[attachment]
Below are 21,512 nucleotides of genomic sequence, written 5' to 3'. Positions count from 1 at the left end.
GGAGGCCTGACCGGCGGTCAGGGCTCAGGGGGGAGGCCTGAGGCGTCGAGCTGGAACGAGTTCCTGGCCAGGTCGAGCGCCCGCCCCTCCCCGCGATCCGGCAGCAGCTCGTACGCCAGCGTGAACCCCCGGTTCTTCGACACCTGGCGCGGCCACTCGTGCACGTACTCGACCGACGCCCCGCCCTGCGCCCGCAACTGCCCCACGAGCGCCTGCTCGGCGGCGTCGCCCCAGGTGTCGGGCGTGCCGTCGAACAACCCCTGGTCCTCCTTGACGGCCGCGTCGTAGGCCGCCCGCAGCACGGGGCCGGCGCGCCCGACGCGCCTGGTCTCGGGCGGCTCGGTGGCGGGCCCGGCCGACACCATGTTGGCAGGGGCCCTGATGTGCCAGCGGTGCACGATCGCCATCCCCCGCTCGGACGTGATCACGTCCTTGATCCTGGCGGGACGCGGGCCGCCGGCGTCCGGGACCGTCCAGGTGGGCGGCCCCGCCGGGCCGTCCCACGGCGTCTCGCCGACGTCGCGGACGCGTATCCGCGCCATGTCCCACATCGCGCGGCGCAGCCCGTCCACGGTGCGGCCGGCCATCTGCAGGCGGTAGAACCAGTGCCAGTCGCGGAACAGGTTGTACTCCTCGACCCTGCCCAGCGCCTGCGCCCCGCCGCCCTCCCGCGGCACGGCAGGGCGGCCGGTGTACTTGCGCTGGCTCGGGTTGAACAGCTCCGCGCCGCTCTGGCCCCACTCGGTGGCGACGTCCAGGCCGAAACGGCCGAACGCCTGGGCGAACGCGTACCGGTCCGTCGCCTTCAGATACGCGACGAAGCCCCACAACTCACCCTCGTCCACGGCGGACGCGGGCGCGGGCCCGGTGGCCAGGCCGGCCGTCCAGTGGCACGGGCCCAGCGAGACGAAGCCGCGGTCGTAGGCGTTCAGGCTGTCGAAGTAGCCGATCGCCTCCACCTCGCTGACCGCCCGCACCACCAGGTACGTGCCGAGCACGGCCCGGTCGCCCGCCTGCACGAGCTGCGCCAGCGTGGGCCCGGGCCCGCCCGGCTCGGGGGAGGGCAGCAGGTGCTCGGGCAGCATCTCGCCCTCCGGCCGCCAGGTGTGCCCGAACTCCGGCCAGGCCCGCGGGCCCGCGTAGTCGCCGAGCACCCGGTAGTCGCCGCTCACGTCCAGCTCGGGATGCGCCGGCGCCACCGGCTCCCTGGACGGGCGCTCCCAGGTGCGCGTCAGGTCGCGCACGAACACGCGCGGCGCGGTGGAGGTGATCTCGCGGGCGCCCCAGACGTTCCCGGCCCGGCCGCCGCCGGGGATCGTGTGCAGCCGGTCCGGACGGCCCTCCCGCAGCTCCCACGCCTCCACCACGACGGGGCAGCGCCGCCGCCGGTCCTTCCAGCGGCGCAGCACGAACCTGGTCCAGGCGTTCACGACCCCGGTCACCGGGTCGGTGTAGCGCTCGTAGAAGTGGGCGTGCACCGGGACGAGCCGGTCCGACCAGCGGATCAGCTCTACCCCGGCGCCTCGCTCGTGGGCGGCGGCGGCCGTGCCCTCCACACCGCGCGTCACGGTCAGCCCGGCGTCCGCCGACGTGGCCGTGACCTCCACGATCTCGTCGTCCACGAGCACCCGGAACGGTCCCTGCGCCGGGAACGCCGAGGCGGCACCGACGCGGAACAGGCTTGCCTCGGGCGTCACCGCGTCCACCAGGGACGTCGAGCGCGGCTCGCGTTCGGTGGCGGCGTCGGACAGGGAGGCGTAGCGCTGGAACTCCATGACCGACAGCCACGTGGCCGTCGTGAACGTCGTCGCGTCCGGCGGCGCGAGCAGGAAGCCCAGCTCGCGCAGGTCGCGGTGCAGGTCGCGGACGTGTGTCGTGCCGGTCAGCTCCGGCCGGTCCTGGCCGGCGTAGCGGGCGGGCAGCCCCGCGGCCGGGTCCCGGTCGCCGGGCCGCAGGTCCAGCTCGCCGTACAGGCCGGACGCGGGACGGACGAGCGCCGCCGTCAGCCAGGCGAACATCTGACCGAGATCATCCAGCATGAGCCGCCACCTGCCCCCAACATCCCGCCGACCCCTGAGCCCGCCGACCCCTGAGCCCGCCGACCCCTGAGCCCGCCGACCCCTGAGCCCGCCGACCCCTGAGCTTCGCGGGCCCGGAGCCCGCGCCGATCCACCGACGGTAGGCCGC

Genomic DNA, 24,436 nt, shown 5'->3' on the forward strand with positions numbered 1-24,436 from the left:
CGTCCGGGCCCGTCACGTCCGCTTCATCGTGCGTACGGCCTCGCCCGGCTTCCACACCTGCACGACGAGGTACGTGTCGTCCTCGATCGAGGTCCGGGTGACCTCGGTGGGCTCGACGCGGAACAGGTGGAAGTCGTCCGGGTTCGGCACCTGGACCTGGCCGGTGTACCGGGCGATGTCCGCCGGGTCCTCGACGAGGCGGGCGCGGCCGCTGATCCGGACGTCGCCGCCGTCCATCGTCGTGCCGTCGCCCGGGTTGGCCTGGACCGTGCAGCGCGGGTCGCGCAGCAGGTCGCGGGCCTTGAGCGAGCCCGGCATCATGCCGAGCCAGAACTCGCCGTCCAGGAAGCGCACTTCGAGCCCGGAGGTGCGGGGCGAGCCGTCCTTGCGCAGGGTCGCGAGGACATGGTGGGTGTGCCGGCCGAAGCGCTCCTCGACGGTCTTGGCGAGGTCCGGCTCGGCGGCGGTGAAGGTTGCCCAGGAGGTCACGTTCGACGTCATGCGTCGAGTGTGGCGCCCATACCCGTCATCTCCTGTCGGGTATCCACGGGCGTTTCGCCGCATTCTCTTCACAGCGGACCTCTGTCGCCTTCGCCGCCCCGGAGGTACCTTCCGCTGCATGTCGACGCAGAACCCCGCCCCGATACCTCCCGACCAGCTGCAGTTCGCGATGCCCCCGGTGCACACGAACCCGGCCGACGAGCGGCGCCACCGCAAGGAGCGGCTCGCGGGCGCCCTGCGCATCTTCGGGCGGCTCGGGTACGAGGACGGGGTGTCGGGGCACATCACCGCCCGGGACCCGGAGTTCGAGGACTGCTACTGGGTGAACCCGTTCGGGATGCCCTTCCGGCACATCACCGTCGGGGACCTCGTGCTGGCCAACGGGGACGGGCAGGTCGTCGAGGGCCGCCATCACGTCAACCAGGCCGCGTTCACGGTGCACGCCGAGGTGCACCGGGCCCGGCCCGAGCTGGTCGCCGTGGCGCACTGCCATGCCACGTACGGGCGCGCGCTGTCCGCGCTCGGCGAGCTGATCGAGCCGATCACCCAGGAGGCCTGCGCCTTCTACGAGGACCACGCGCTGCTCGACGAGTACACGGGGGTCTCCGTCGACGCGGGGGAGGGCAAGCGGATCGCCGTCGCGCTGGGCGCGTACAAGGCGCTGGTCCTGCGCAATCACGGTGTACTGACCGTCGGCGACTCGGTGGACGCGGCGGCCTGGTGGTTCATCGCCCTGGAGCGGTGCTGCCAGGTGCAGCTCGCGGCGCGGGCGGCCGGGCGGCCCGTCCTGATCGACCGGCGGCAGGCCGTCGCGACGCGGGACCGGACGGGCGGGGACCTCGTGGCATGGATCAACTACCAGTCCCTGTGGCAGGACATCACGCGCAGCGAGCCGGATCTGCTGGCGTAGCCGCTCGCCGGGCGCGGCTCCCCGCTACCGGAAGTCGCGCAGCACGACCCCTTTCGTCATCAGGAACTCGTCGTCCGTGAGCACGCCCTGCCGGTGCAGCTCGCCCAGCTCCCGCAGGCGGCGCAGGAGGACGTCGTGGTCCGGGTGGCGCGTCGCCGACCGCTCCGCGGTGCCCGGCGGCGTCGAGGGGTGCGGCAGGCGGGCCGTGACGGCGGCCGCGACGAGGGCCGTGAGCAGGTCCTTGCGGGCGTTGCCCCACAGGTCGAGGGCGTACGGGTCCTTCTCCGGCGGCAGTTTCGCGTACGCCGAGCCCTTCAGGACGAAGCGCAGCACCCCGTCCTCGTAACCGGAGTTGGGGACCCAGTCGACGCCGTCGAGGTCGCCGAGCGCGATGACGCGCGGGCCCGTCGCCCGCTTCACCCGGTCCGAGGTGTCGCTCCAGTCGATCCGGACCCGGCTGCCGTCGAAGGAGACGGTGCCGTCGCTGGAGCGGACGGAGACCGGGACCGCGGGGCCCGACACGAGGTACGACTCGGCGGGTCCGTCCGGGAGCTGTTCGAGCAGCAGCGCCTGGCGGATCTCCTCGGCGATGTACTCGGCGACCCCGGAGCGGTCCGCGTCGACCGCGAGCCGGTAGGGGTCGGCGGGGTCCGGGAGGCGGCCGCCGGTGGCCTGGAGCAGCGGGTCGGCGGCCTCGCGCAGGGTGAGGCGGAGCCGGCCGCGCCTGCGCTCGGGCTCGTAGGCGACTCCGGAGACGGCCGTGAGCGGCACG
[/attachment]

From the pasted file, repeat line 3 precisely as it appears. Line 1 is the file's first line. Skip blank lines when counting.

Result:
Genomic DNA, 24,436 nt, shown 5'->3' on the forward strand with positions numbered 1-24,436 from the left: